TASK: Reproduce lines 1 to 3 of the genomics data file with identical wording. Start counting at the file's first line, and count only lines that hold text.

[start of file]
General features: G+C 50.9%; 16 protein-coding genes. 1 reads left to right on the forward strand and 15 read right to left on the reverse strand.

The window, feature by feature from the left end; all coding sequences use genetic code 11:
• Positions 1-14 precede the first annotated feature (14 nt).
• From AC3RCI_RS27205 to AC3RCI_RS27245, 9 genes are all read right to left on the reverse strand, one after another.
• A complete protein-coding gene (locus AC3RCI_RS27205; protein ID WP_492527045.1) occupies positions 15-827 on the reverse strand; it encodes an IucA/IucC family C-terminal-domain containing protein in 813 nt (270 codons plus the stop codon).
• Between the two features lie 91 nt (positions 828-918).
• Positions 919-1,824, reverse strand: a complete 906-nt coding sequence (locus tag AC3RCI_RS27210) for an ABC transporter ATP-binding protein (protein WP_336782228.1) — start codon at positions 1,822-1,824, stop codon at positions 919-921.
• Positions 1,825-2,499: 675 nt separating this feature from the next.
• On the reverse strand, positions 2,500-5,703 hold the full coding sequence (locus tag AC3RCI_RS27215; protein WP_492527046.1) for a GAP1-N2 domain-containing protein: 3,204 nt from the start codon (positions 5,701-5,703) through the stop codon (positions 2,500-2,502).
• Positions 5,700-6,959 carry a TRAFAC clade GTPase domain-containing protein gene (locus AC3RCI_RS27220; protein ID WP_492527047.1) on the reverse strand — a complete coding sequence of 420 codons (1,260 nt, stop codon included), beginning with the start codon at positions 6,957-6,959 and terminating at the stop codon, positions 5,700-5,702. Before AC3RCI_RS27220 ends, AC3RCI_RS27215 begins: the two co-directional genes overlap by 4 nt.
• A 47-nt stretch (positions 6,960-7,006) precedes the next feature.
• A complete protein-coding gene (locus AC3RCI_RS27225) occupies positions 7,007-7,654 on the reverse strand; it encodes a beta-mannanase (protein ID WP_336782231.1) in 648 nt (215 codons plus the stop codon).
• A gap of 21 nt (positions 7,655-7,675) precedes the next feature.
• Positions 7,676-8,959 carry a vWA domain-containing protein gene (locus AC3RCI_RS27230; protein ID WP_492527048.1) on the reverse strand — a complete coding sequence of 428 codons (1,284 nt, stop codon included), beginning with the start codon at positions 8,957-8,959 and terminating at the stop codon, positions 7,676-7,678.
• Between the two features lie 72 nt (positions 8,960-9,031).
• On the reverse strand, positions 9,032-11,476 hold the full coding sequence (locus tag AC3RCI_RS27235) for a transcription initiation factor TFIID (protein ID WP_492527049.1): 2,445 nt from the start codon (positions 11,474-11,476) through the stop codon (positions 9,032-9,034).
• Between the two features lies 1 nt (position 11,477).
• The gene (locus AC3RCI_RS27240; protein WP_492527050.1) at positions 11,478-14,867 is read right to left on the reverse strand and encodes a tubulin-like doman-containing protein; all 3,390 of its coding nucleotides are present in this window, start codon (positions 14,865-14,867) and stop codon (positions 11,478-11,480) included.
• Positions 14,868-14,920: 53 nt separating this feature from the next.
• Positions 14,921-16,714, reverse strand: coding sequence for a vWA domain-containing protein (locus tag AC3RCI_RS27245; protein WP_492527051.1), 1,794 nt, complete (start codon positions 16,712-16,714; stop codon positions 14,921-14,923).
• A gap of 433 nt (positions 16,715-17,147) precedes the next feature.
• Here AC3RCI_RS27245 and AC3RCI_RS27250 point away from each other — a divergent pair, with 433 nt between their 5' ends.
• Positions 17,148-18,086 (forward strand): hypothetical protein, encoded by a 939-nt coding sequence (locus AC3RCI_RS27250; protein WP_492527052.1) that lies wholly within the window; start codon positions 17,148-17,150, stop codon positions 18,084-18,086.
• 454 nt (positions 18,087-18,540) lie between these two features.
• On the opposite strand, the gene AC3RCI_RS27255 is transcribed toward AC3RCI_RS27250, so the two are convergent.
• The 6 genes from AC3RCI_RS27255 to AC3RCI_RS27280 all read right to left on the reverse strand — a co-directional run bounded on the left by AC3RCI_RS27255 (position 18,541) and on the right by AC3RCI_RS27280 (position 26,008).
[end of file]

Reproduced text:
General features: G+C 50.9%; 16 protein-coding genes. 1 reads left to right on the forward strand and 15 read right to left on the reverse strand.

The window, feature by feature from the left end; all coding sequences use genetic code 11:
• Positions 1-14 precede the first annotated feature (14 nt).